Donald Wayne HARTLEY, as next friend of Erica Joy Hartley, Pamela H. Hartley as next friend of Erica Joy Hartley, Plaintiffs-Appellees, v. Tillman PARNELL, Superintendent of Education, Defendant-Appellant.
Defendant Tillman Parnell brings this interlocutory appeal from the district court's denial of his motion for summary judgment on the plaintiffs' 42 U.S.C. § 1983 and Title IX claims against him in his individual and official capacities. Because we conclude that Parnell was entitled to qualified immunity on the claims against him in his individual capacity, we reverse the district court's denial of summary judgment with respect to those claims. We also conclude that we lack jurisdiction over Parnell's appeal of the denial of summary judgment on the official capacity claims.
In November 1996, plaintiff Erica Joy Hartley (Ms. Hartley) was a 16-year-old high school student at Washington County High School in Washington County, Alabama. In addition to her required classes, Ms. Hartley was enrolled in a two-hour drafting class offered at the county's vocational technical school, which was located on a separate campus from the high school. Ms. Hartley's drafting class was taught by Kenneth Godwin. Besides knowing Godwin from class, Ms. Hartley knew him socially from church. Also, she was friends with Godwin's 16-year-old son Kenny and had been a frequent guest in the Godwin house when visiting Kenny.
On November 1, 1996, Godwin took Ms. Hartley and eight other students from his drafting class to Birmingham to attend a two-day meeting of the Vocational Industrial Clubs of America, an organization several members of his class had joined. Godwin and the students stayed overnight at a Birmingham hotel. On the morning of November 2, 1996, Ms. Hartley and another student went to Godwin's room to ask him for the day's schedule. After talking briefly, Godwin directed the other student to return to her room. When Ms. Hartley attempted to leave, Godwin grabbed her, pulled her onto his lap, and hugged her. He then laid her down on the bed, ran his hands under her shirt, and rubbed her breasts. Eventually he picked her up, kissed her on the lips, hugged her again, and said “Kenny doesn't know what he's missing.” After that he again rubbed her breasts before finally walking her to the door, saying, “You need to get ready.” Ms. Hartley left and returned to her room.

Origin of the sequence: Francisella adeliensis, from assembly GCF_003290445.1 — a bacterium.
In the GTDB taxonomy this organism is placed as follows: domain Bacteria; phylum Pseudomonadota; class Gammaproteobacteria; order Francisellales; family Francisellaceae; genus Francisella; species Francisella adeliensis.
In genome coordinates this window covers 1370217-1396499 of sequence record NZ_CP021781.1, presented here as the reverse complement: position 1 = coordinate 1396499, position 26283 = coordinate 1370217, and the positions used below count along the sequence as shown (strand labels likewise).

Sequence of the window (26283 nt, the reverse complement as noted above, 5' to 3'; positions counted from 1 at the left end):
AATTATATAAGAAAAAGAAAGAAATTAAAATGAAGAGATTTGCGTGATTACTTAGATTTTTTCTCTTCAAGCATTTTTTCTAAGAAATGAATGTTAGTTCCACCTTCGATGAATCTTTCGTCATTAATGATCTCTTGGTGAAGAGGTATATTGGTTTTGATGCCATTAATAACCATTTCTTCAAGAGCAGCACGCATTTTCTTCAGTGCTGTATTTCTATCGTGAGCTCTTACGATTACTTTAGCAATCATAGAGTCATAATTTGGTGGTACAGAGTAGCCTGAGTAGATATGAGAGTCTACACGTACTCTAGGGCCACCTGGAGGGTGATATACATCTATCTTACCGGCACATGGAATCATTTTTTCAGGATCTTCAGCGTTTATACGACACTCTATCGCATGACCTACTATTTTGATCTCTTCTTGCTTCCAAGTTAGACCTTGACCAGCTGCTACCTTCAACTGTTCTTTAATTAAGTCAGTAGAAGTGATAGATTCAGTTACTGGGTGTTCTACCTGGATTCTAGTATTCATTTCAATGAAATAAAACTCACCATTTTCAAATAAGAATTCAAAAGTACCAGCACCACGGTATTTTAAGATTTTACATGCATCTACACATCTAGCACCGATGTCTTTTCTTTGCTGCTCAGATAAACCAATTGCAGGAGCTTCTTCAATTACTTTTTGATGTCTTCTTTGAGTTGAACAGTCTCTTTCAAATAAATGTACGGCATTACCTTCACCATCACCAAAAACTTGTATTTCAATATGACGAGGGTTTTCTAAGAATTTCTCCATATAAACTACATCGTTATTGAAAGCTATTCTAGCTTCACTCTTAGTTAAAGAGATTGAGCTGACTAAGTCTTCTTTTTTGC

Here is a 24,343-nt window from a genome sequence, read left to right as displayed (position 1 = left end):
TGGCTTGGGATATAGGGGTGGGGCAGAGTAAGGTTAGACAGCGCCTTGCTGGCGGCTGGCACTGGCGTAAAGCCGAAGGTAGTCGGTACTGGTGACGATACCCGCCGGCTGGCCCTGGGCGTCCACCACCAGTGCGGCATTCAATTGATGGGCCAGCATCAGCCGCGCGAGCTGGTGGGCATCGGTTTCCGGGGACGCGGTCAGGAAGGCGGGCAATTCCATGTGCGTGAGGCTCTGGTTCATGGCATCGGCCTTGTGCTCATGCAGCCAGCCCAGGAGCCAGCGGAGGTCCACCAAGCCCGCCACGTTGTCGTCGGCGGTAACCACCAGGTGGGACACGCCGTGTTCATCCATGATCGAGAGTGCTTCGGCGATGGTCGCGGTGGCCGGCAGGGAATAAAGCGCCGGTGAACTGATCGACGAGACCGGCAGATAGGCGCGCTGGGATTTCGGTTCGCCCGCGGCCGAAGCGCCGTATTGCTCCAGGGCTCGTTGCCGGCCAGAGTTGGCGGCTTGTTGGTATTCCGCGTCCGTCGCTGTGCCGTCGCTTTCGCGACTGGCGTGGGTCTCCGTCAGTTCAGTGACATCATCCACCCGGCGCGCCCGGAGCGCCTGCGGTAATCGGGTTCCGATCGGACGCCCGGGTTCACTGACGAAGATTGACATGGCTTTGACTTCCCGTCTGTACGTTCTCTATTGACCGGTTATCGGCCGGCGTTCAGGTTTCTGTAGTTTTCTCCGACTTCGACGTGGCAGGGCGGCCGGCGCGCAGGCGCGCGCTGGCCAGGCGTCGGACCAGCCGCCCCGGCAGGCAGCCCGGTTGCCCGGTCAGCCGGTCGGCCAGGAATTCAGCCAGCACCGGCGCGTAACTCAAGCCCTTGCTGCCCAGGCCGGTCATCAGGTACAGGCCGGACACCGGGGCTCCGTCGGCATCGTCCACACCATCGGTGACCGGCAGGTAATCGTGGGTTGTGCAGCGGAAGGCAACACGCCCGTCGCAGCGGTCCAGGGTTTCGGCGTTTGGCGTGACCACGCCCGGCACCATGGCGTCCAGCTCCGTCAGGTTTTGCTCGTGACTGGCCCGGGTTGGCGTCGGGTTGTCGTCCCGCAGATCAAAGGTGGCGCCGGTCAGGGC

Later that afternoon, on the drive back to Washington County, Godwin stopped at a gas station. While Ms. Hartley was getting money from her backpack, Godwin placed his hand under her shirt and again rubbed her breasts. As he did this, he said, “I'm cold.” Later, after Godwin had returned all the other students, except Ms. Hartley, to their homes, he stopped on the side of the road and pulled Hartley onto his lap. Godwin told her, “What happened in Birmingham stays in Birmingham. I took our friendship too far. I think a lot of you and I still have hopes for you and my son.” Finally, he added, “I'm not apologizing because you are my sweetheart.” He then drove her home.
Godwin's acts came as a shock to Ms. Hartley. Godwin had never behaved in an inappropriate manner toward her in the past, he enjoyed a good reputation in the community, and he had never been accused of any sexual or otherwise improper behavior with his students. Because of her shock, Ms. Hartley did not report Godwin's acts to anyone but a few friends until her father confronted her after receiving an anonymous phone call. She then told her parents all that Godwin had done to her.
On November 11, 1996, Mr. Hartley contacted the local district attorney's office about his daughter's allegations, and that office immediately commenced an investigation. On November 13, 1996, at the suggestion of the district attorney's investigator, Ms. Hartley voluntarily wore a hidden microphone when she attended Godwin's class. It is unclear from the record whether Godwin said anything incriminating while he was being recorded on that occasion.
On the evening of November 13, 1996, Mr. Hartley reported his daughter's allegations to defendant Tillman Parnell, superintendent of the Washington County School Board. He also told Parnell the district attorney's office was conducting an investigation. This was the first time Parnell was informed of Ms. Hartley's allegations or the investigation. Although Parnell was Godwin's brother-in-law, the parties agree that before that time he had no reason to know of the allegations or to suspect that Godwin might engage in such behavior.
The next morning, Parnell met with Mr. and Mrs. Hartley, the principal of the Vocational School, and a school guidance counselor. Following that meeting, arrangements were made to separate Ms. Hartley from Godwin. Effective November 14, 1996, Ms. Hartley was removed from Godwin's class and placed in another class at the Vocational School.1 In addition, Parnell says he left it to the principal and the guidance counselor to arrange supervision of school breaks in order to ensure the two were kept apart.